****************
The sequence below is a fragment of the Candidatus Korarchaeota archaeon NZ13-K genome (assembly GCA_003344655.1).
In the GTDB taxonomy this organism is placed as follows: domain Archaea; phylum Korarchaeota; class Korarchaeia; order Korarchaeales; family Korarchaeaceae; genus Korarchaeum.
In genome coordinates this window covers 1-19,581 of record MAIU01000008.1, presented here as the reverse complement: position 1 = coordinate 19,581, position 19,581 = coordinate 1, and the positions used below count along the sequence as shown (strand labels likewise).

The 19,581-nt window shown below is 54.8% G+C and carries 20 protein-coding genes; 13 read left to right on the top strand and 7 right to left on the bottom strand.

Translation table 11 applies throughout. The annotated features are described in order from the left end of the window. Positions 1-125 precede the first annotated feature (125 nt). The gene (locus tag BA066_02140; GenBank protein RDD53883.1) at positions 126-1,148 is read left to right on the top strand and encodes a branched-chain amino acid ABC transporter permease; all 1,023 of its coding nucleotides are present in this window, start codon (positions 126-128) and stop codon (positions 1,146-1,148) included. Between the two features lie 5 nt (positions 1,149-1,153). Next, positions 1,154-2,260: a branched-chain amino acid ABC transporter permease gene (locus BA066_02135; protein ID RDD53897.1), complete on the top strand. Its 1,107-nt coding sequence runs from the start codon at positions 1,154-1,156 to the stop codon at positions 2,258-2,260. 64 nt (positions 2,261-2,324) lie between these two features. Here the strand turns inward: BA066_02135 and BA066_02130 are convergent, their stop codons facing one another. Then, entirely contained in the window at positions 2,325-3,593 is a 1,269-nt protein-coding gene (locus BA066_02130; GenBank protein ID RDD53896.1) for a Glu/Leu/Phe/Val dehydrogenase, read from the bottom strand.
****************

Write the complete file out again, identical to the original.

The sequence below is a fragment of the Candidatus Korarchaeota archaeon NZ13-K genome (assembly GCA_003344655.1).
In the GTDB taxonomy this organism is placed as follows: domain Archaea; phylum Korarchaeota; class Korarchaeia; order Korarchaeales; family Korarchaeaceae; genus Korarchaeum.
In genome coordinates this window covers 1-19,581 of record MAIU01000008.1, presented here as the reverse complement: position 1 = coordinate 19,581, position 19,581 = coordinate 1, and the positions used below count along the sequence as shown (strand labels likewise).

The 19,581-nt window shown below is 54.8% G+C and carries 20 protein-coding genes; 13 read left to right on the top strand and 7 right to left on the bottom strand.

Translation table 11 applies throughout. The annotated features are described in order from the left end of the window. Positions 1-125 precede the first annotated feature (125 nt). The gene (locus tag BA066_02140; GenBank protein RDD53883.1) at positions 126-1,148 is read left to right on the top strand and encodes a branched-chain amino acid ABC transporter permease; all 1,023 of its coding nucleotides are present in this window, start codon (positions 126-128) and stop codon (positions 1,146-1,148) included. Between the two features lie 5 nt (positions 1,149-1,153). Next, positions 1,154-2,260: a branched-chain amino acid ABC transporter permease gene (locus BA066_02135; protein ID RDD53897.1), complete on the top strand. Its 1,107-nt coding sequence runs from the start codon at positions 1,154-1,156 to the stop codon at positions 2,258-2,260. 64 nt (positions 2,261-2,324) lie between these two features. Here the strand turns inward: BA066_02135 and BA066_02130 are convergent, their stop codons facing one another. Then, entirely contained in the window at positions 2,325-3,593 is a 1,269-nt protein-coding gene (locus BA066_02130; GenBank protein ID RDD53896.1) for a Glu/Leu/Phe/Val dehydrogenase, read from the bottom strand.